Steve Leondis tells students about his nonprofit, Hoops on the Hill.
(Image: Robin White Goode)
On Friday, I was thrilled to attend Career Day at the Harlem Children’s Zone Promise Academy I Junior High School, in its beautiful, modern building on 129th Street.
Adults from all walks of life offered the students a peek inside their professional lives; a male opera singer was on hand, as was a senior partnership manager from the A&E Lifetime channel, a fashion entrepreneur, an attorney, a pilot, an engineer with BAE Systems, a sports journalist and filmmaker, and a buyer with a national store chain, among others.
One of the most interesting presentations was offered by Steve Leondis, who spoke not about his day job as the principal owner of a transportation business, but instead the nonprofit he’s started, Hoops on the Hill.
Leondis told the students that making money and taking care of your family is important—but he emphasized that living a life with meaning, that looks beyond meeting your own needs to try to improve the lot of others, is also important.
Before starting the nonprofit, Leondis sensed that there was more he was supposed to be doing with his life. He took stock of the things he cared about and liked to do, and two pertinent interests emerged: his love of basketball and his love of helping young people in need to develop to their maximum potential.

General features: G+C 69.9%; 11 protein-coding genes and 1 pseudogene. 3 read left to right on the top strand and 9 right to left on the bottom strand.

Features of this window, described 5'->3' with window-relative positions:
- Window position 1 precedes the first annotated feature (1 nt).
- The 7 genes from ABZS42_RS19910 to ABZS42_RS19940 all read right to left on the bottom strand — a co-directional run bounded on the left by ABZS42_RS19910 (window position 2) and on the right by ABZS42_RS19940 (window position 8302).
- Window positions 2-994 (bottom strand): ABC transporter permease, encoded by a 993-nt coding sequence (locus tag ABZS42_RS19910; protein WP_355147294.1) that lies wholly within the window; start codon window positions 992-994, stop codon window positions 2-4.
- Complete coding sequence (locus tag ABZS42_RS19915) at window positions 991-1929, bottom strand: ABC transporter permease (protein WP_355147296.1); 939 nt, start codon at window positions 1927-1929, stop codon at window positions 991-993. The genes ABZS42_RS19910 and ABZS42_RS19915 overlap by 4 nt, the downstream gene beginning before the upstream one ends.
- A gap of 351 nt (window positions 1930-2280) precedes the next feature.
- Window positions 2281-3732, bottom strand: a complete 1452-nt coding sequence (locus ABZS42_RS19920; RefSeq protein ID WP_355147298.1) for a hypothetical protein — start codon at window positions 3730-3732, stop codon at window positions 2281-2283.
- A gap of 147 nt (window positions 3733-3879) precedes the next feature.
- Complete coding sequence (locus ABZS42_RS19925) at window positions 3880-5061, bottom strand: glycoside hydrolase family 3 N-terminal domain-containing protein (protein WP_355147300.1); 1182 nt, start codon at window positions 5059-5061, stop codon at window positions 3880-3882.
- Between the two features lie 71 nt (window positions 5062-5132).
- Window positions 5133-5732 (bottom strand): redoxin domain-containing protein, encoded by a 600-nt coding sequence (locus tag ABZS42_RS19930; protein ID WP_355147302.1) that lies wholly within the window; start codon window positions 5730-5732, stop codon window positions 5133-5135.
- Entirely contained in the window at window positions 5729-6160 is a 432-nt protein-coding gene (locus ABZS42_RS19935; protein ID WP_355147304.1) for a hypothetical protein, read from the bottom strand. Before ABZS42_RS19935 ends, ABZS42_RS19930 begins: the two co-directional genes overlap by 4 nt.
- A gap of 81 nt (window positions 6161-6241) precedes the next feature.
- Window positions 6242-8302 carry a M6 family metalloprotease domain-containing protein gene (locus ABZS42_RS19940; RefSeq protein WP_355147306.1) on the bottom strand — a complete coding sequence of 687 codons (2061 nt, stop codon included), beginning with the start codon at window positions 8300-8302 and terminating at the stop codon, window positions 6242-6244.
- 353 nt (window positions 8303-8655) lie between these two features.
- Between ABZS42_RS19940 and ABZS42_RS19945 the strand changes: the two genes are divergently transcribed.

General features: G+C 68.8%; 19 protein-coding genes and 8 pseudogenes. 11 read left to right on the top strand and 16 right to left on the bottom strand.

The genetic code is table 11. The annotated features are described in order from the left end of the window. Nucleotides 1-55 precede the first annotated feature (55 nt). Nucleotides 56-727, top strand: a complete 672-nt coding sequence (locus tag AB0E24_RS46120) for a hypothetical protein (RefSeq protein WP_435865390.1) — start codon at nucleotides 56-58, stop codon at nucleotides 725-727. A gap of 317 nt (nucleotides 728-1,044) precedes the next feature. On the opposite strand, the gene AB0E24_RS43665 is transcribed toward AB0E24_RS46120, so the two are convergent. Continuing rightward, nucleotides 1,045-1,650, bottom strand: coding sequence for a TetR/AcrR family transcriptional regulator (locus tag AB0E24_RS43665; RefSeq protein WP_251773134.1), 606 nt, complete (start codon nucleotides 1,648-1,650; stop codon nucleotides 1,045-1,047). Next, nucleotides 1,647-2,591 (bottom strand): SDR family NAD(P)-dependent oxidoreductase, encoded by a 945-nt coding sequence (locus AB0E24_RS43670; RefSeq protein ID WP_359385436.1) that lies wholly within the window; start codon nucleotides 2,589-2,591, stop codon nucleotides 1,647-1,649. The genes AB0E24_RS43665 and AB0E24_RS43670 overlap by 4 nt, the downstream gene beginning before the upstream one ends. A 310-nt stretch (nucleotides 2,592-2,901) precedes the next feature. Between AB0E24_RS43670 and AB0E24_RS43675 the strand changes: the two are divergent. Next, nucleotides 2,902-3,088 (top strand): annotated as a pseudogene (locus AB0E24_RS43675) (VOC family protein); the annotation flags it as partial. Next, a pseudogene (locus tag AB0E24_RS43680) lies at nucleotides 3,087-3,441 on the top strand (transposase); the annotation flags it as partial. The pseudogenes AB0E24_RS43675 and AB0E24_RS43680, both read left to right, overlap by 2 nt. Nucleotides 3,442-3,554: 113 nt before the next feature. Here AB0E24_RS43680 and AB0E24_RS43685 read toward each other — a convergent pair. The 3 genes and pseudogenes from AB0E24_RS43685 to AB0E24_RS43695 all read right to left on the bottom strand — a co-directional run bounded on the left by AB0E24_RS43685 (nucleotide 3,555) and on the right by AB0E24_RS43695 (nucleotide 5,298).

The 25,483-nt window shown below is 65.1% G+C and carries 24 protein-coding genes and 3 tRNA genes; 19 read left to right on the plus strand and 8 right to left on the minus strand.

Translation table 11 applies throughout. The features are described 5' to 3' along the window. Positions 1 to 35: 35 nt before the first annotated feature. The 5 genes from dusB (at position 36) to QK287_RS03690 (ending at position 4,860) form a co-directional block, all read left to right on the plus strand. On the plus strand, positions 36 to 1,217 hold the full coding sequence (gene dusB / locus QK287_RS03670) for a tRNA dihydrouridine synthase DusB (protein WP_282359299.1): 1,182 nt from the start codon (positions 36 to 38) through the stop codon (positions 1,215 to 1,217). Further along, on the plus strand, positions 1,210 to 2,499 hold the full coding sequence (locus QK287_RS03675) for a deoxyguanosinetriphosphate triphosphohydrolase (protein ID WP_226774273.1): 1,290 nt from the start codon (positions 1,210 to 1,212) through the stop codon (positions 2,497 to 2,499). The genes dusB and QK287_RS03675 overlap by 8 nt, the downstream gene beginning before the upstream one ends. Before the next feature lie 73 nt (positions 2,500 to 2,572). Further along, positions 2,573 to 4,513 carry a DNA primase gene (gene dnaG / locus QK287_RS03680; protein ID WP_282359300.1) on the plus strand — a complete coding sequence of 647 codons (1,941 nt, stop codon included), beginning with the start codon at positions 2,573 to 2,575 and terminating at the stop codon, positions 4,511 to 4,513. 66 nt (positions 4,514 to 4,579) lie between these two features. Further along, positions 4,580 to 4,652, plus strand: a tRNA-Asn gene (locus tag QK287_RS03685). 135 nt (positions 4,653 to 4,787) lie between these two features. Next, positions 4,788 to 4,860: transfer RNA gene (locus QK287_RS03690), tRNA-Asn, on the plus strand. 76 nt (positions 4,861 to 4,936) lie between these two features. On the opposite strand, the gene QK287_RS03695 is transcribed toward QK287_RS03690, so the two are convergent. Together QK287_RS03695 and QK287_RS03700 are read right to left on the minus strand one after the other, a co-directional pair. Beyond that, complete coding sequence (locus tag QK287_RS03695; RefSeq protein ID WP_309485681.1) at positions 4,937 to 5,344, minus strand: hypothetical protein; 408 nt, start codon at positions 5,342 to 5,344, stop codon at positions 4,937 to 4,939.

In 2006, he began by meeting teens at a gym with a basketball on Tuesday nights. At first, five young people showed up, but in six months that number grew to 40.
Now, Hoops on the Hill has worked with 200 kids and has 27 volunteers. It runs during the school year and includes soccer, choir, a meal from a local restaurant one night a week, and a spiritual component.
“If you work hard,” Leondis told the class, “God will honor your hard work.”
Devon Leondis tells students about her nonprofit, Nyame Nsa.
(Image: Robin White Goode)
Leondis’s 22-year-old daughter Devon also presented. She has started a nonprofit as well—an orphanage for children in Ghana, Project Nyame Nsa. Devon, who said this has been a dream of hers since childhood, was recently interviewed on the 700 Club.
Career Days show what’s possible.
Molly O’Donnell, a guidance counselor who coordinated the event, said the students eagerly look forward to Career Day.
“Career Day helps them to see how interests can become jobs,” O’Donnell said. “They start thinking about creating jobs that haven’t been created before.”
Each student is given a Career Day brochure that lists all the speakers and includes questions for the students to ask the presenters. It provides space for notes, and pages on which students can write the presenter’s name, job, and industry.
“What they take away from the presentations isn’t always what you’d think they’d take away,” O’Donnell said.
For more information about Harlem Children’s Zone, go to http://hcz.org/.